Before he even took office, Donald Trump was bragging about his presidency’s benefit to American consumers. “Thanks Donald!” he tweeted in December, after consumer confidence hit a 15-year high. On Monday, the president marked National Consumer Protection Week by touting “the importance of empowering consumers by helping them to more capably identify and report cyber scams, monitor their online privacy and security, and make well-informed decisions.”

“Our work to protect consumers from identity theft, abuse of personal information, and fraud, and to improve the integrity and security of our marketplaces, enhances the prosperity of our great country,” he said in a presidential proclamation.

But early in his presidency, Trump has already rolled out a plethora of policies that will hurt American consumers.

Late last week, his administration shelved two proposed Obama-era rules on airlines: one requiring baggage fees to be posted alongside airfare, the other requesting information about how airlines market flights on comparison websites like Kayak and Expedia (the concern being that visitors to those sites don’t see all available fares). Airlines for America, a trade association and lobbying group for the major airlines, applauded the decision.

As Gabrielle Bluestone wrote for VICE News on Monday, “the Trump administration recently eliminated or proposed eliminating a host of consumer protections, from a requirement that users opt in before cable and telecommunications companies are allowed to sell their web browsing data to advertisers, to a rule that would have required financial advisors to make decisions in the best interests of their clients.”

The New York Times reported on Sunday that more than 90 regulations have been “delayed, suspended or reversed in the month and a half since President Trump took office”:

Giants in telecommunications, like Verizon and AT&T, will not have to take “reasonable measures” to ensure that their customers’ Social Security numbers, web browsing history and other personal information are not stolen or accidentally released.

Wall Street banks like Goldman Sachs and JPMorgan Chase will not be punished, at least for now, for not collecting extra money from customers to cover potential losses from certain kinds of high-risk trades that helped unleash the 2008 financial crisis.

The Times called it “one of the most significant shifts in regulatory policy in recent decades,” and “the leading edge” chief strategist Steve Bannon’s “deconstruction of the administrative state.” Moreover, the paper found that in many cases, “the changes came after appeals by corporate lobbyists and trade association executives, who see a potentially historic opportunity to lower compliance costs and drive up profits.”

Trump and Republicans are also looking to gut the Consumer Financial Protection Bureau, an independent government watchdog created under President Barack Obama. “Republicans have introduced legislation that would change the CFPB’s leadership structure, replacing the one-person directorship with a five-person commission, which could effectively slow or stymie the agency’s aggressive consumer protection actions in an effort to get a consensus,” Washington Post columnist Michelle Singletary wrote last month. Meanwhile, conservatives are building a legal case to remove the agency’s director, Richard Cordray, before his term ends next summer.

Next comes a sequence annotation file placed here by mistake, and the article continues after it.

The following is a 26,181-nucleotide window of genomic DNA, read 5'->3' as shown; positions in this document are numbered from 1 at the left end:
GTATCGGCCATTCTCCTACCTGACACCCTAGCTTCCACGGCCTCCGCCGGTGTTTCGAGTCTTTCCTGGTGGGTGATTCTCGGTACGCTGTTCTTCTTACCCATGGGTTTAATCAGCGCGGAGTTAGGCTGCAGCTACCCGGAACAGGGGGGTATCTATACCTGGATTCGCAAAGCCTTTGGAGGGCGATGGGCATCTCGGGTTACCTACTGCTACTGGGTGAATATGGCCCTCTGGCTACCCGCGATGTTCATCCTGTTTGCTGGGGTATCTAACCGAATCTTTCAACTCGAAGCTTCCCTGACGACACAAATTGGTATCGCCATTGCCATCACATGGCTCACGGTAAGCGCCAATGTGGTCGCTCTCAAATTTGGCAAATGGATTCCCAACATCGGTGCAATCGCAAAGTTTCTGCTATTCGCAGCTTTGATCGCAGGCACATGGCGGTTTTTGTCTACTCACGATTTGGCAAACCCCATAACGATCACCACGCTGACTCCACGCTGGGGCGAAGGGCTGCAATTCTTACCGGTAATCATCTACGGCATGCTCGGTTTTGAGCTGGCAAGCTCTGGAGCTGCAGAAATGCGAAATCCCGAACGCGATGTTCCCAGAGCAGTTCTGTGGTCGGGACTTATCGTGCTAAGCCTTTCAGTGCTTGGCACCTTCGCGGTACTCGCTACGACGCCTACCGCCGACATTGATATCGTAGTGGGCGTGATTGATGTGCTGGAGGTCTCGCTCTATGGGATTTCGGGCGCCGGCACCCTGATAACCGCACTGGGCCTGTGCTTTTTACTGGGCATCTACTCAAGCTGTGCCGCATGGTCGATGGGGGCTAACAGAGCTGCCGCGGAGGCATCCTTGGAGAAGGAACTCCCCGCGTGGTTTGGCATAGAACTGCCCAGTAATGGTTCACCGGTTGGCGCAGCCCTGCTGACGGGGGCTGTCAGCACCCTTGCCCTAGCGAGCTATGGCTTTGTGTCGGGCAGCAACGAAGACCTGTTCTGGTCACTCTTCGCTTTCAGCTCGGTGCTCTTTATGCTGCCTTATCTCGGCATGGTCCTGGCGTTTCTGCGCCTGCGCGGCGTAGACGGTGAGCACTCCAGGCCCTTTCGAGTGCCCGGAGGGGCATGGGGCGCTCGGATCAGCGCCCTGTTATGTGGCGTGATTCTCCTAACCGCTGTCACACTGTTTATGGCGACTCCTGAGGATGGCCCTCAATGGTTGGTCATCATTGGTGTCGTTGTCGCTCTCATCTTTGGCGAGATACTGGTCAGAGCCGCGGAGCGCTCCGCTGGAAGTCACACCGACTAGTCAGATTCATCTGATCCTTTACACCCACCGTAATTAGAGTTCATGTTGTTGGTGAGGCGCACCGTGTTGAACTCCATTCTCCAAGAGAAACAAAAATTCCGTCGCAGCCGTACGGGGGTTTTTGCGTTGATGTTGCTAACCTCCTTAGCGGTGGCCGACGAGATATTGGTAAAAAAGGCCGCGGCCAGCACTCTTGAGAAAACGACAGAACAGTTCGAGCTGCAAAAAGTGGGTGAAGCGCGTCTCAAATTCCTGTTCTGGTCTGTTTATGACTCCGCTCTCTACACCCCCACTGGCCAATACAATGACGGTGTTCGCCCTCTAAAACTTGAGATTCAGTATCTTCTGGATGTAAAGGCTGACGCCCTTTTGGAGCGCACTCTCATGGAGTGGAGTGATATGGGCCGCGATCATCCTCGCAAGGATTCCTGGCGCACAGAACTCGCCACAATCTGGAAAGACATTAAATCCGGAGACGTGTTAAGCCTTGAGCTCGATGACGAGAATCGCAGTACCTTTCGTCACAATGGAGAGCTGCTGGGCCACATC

Then there’s Trump’s trade policy. In January, Brookings Institution fellow, Dany Bahar criticized the president’s plan to slap a 35 percent tariff on imports. “Not only will it not protect the American worker, it will strongly hurt the American consumer,” he wrote. “This is simply because if imports turn out to be more expensive than before, it is the American consumers, and no one else, who will have to pay for that extra 35 percent that will be added to goods’ price tags.”

The Republicans’ proposed “border adjustability tax” would also hurt consumers. “This levy will cost American consumers at least a trillion dollars over the next ten years,” Steve Forbes, the chairman of Forbes Media and a two-time Republican candidate for president, wrote in January. “Knowing how Washington politicians calculate these things, you can bet the amount will end up being considerably more. Prices for everyday items, such as socks, shoes and household appliances, will go up. So will tech devices like the iPad, not to mention automobiles and trucks. Gasoline? Millions of Americans will pay an additional 30 cents or more per gallon at the pump. Lower-income and struggling middle-class Americans will get hit the hardest.”

Trump has also vowed to dismantle the Dodd–Frank Wall Street Reform and Consumer Protection Act, and he and the GOP are in the process—albeit a floundering one—of doing the same to Obamacare. The plan unveiled by House Republicans on Monday amounts to a tax cut for the rich while making it tougher for Obamacare’s most vulnerable customers—the poor, sick, and elderly—to find affordable care.

“For too long, a small group in our nation’s Capital has reaped the rewards of government while the people have borne the cost,” Trump lamented in his inaugural address. Not even two months later, it’s clear that the American people will bear an even greater cost under Trump.